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Capacity Crunches Raise Question: Can Aereo Scale?

Recent capacity crunches in two major markets are raising big questions about whether Aereo’s cloud-based architecture and thumb-sized antenna arrays are scalable enough to handle the load should its broadband TV and cloud DVR service mix attract a mainstream audience.

Aereo’s platform doesn’t appear to be passing that test so far in New York and Atlanta.

Aereo confirmed late last month that it had outstripped its capacity limits in New York, the site of its first service launch back in 2012, and had temporarily stopped activating new customers. Coincidentally, the capacity limit was reached just days before the Feb. 2 Super Bowl matchup between the Denver Broncos and the Seattle Seahawks.

Last week, Aereo said it was also tapped out in Atlanta, where Aereo introduced service last June. New service signups in Atlanta were put on hold just before the Sochi Games got underway.


While it’s questionable if Aereo will ever add enough customers to threaten traditional pay TV providers, its technical ability to capture free, over-the-air digital TV signals and deliver them to customers over broadband without consent poses a danger to broadcaster business models that still rely on retransmission dollars. Likewise, Aereo’s mere presence in a market gives cable operators a new form of leverage they can use in retransmission-deal negotiations.

On the capacity end, Aereo has since found a little bit of relief. Last Thursday (Feb. 6), it said it had added enough headroom to invite New York customers who were placed on a wait list to activate their service. But it has “not opened up the website yet to general sign ups, as we want to give those on the wait list priority,” Aereo spokeswoman Virginia Lam said.

She couldn’t say when customers on Aereo’s wait list in Atlanta would be receiving invititations to subscribe to Aereo, which starts at $8 per month.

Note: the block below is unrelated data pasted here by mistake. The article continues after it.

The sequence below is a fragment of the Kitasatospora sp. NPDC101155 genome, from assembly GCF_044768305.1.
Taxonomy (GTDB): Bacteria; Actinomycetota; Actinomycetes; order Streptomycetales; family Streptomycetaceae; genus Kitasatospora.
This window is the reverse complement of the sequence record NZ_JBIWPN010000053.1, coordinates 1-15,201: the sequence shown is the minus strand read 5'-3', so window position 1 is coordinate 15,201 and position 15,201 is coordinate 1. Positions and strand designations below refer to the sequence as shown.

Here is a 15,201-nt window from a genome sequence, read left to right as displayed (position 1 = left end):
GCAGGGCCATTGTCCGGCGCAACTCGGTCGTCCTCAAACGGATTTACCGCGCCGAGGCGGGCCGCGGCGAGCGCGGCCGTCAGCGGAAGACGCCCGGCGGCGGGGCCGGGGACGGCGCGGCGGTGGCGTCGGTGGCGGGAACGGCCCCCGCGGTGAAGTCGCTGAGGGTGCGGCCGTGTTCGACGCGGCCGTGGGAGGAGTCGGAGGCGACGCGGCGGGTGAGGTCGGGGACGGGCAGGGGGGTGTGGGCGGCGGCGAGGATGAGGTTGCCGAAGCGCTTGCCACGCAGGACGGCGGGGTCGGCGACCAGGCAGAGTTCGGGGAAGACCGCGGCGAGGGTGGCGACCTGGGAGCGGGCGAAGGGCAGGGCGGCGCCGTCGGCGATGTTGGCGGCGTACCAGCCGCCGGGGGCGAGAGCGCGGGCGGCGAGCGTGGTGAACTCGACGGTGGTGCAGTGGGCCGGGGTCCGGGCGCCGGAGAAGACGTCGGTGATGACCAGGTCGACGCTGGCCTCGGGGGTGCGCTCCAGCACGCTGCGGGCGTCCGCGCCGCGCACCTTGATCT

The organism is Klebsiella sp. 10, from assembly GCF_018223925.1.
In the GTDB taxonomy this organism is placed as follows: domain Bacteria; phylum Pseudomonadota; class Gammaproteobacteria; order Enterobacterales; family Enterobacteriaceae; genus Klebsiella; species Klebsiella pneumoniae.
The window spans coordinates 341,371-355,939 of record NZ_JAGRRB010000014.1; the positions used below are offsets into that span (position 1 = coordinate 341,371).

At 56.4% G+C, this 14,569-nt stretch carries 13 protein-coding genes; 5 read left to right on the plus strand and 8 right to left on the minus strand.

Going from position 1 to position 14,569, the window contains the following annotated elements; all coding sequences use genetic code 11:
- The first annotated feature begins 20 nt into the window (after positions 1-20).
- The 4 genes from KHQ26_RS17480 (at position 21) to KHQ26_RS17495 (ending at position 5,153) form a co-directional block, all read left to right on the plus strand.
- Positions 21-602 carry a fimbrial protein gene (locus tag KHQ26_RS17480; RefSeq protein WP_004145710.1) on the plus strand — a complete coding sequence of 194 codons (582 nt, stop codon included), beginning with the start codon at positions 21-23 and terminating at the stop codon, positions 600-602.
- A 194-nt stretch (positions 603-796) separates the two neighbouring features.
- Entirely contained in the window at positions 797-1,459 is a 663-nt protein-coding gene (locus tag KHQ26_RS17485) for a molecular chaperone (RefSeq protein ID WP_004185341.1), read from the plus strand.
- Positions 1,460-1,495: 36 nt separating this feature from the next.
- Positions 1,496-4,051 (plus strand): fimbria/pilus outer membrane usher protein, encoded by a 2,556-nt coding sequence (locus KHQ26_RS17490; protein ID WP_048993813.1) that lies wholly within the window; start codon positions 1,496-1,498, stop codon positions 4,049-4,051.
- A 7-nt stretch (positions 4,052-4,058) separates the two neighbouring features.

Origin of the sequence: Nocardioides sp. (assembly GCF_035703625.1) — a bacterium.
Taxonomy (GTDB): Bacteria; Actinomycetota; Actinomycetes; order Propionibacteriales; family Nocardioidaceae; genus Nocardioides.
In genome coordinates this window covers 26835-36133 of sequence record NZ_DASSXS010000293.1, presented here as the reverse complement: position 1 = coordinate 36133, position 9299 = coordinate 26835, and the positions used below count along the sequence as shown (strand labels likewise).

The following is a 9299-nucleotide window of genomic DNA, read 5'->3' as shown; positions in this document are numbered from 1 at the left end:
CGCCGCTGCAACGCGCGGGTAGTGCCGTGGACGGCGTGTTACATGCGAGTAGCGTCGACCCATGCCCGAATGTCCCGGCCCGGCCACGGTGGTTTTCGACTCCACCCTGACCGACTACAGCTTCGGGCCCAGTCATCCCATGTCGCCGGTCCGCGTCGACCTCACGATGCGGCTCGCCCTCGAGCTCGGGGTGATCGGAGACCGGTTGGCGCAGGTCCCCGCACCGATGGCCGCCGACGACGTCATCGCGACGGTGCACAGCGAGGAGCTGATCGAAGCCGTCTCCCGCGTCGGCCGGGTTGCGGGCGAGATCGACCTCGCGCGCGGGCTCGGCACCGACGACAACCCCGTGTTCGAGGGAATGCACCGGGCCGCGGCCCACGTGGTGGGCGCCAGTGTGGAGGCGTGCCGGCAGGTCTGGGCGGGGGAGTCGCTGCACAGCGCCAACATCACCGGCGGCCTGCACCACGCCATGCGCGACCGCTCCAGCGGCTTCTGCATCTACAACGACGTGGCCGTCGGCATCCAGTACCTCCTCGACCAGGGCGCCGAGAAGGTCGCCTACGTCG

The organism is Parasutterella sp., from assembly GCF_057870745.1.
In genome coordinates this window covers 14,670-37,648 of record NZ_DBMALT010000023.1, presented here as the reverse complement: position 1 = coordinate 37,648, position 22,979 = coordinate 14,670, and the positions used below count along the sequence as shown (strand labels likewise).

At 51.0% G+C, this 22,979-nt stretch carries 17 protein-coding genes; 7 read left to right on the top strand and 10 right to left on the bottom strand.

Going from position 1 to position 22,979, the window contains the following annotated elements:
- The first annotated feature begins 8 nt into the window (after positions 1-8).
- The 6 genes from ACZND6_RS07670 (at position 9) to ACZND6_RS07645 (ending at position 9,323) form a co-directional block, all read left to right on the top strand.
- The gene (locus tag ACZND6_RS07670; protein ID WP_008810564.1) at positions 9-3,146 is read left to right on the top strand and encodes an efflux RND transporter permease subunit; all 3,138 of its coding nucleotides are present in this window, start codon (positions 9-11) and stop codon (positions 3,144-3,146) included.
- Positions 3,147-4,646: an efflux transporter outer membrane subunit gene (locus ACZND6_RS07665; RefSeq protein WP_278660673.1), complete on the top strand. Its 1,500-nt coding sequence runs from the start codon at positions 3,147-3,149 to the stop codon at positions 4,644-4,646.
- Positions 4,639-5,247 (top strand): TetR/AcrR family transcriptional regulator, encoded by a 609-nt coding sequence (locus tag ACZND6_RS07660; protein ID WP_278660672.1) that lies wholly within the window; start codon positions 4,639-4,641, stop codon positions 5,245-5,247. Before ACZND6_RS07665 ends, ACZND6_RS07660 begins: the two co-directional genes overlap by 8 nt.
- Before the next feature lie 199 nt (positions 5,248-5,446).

Aereo has not identified the exact the nature of its recent capacity issues, which could be tied to physical facility space, its antenna arrays, the servers powering its broadband TV/ cloud DVR combo, a mix of those, or something else entirely.

The company said the shortages were due to high subscriber demand and were not linked to a lack of power sources.

That demand is hard to gauge because Aereo — which is preparing to face off with broadcasters in the U.S. Supreme Court over copyright-law challenges — has refused to say how many customers it has overall or in the markets where it has been running low on capacity.

Dan Rayburn, the executive vice president of and a principal analyst at Frost & Sullivan, suggested in a blog post that that Aereo had signed up “less than 500,000” subs in New York, citing sources with ties to Aereo investors. He questioned if Aereo has the cash or the platform to create a national, mainstream service that can truly compete with, let alone disrupt, traditional pay TV players.

“With Aereo running out of capacity in NYC, it’s just another example of how their streaming TV service isn’t going to replace cable TV, for a large portion of the market, ever,” Rayburn wrote.

In an interview, Rayburn said he didn’t know what was behind Aereo’s capacity shortages, but said two elements of the Aereo ecosystem — bandwidth and transcoding gear — are likely not among the culprits because both are in great supply.


But he said the recent problems in New York and Atlanta show Aereo will have a hard time building out an infrastructure that’s capable of supporting the tens of millions of subscribers it aims for with the cash it has raised so far.

Following a $34 million “C” round disclosed last month that’s earmarked to aid Aereo’s national expansion plans, the company has raised a grand total of $97 million.

Rayburn said it’s difficult to foresee Aereo grabbing a fair share of the market “when they can’t even get to 2 million [subscribers] without technical issues.”

Infrastructure challenges aside, he also questioned whether Aereo would have enough cash to generate the kind of marketing firepower it would need to compete head on with telcos, cable operators and satellite-TV providers.

“What will be the cost to Aereo to acquire a single subscriber?” he asked. Aereo, Rayburn added, faces “a whole business and economic problem.”

Aereo said it plans to launch in San Antonio, Texas, on Feb. 19, adding to a list that includes Cincinnati, Boston, Miami, Salt Lake City, Houston, Dallas, Detroit, Denver and Baltimore. Future markets identified by Aereo include Chicago; Minneapolis; Madison, Wis.; Cleveland; Providence, R.I.; Philadelphia; Pittsburgh; Kansas City; Washington, D.C.; Raleigh-Durham, N.C.; and Birmingham, Ala.


Aereo is feeling the strain of scalability in New York and Atlanta, where it has put new service activations on hold after outstripping its capacity limits.